How To Write Your Author Bio

An authors bio tells a lot about them. At Book Works there are some handy tips indie authors can use to help make their author bio just right.

File:Praha, Holešovice, Bio OKO II.jpg

Indie Authors Need to Highlight Themselves

When people read your book, they read you.

When I read a book, I seek out the “about the author” page. Many one-paragraph author bios are not especially enlightening or entertaining, and I don’t expect a full scale memoir, but even the briefest can tell me something about the author’s relationship to the book, and sometimes give me a reason to search out their other titles.

Consider offering the reader more than just the usual name, city of residence, occupation and when you started writing.

In one blog post, writer TA Sullivan recounted waffling about whether to write a bio for her own book, then reflected how she scanned the bios of other writers as she chose books at a store or library. “Nowadays, I still check out the author’s bio when looking for a book to read. Clever bios, witty bios, or even sincere bios can help me connect with the author, which then makes taking a chance on their book seem not quite so chancy. An author’s bio can help remind the readers that you (the author) are a person, too,” she said.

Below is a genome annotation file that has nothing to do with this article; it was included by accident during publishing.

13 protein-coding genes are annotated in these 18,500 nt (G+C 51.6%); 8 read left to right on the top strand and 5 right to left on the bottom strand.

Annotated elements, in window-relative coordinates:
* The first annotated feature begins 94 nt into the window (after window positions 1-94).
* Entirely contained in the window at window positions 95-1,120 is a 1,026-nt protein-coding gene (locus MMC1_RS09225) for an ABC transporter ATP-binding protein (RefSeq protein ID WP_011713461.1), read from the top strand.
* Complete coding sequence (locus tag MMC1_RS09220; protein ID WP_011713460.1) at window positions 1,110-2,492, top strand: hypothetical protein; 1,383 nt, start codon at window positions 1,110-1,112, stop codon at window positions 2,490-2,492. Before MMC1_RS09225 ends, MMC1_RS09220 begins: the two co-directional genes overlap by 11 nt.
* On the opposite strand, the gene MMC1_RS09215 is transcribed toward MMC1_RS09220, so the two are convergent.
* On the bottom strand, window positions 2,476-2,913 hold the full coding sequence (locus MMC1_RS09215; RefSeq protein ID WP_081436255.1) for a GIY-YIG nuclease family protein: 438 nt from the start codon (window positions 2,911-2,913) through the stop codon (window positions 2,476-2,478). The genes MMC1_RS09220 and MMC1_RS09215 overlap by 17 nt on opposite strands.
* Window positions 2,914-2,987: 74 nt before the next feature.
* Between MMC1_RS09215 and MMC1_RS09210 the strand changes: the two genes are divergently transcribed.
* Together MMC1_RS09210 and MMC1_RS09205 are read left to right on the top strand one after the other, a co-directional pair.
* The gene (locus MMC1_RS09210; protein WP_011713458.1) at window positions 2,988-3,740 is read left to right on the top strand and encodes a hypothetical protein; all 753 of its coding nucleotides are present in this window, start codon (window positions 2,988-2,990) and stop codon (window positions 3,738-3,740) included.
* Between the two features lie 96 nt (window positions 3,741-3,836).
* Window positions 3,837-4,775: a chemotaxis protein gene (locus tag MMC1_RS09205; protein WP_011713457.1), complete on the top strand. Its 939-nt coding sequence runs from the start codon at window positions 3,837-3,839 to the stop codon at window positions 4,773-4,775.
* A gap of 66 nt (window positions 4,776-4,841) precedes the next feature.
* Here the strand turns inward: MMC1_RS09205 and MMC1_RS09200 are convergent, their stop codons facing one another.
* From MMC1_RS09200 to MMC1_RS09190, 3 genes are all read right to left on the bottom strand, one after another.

Her point has statistical backup at Smashwords. The giant ebook distributor said on its website, “In 2011 when we surveyed ebook buyers and asked them their most common decision factor that guided how they discover and purchase books, the #2 answer, accounting for 18% of respondents, was that they first look for books from their favorite authors. This speaks to the importance of author as brand. Your “brand” is what you represent to your readers, and how your readers perceive you and your ability to write great stories.” READ MORE HERE.

How To Start A Newsletter

If you’re wanting to start sending out a newsletter to your followers and you’re not sure where to start Author’s Atlas has some great steps and how to images to get you started.


At the conferences I’ve attended, in blog posts I’ve read, and on podcasts I listen to (like the Self-Publishing Round Table), I’ve heard over and over that having a mailing list is absolutely vital for selling books.  Chances are, you’ve heard this same advice, so you might be wondering, HOW do I set up a mailing list?

Mailing List Providers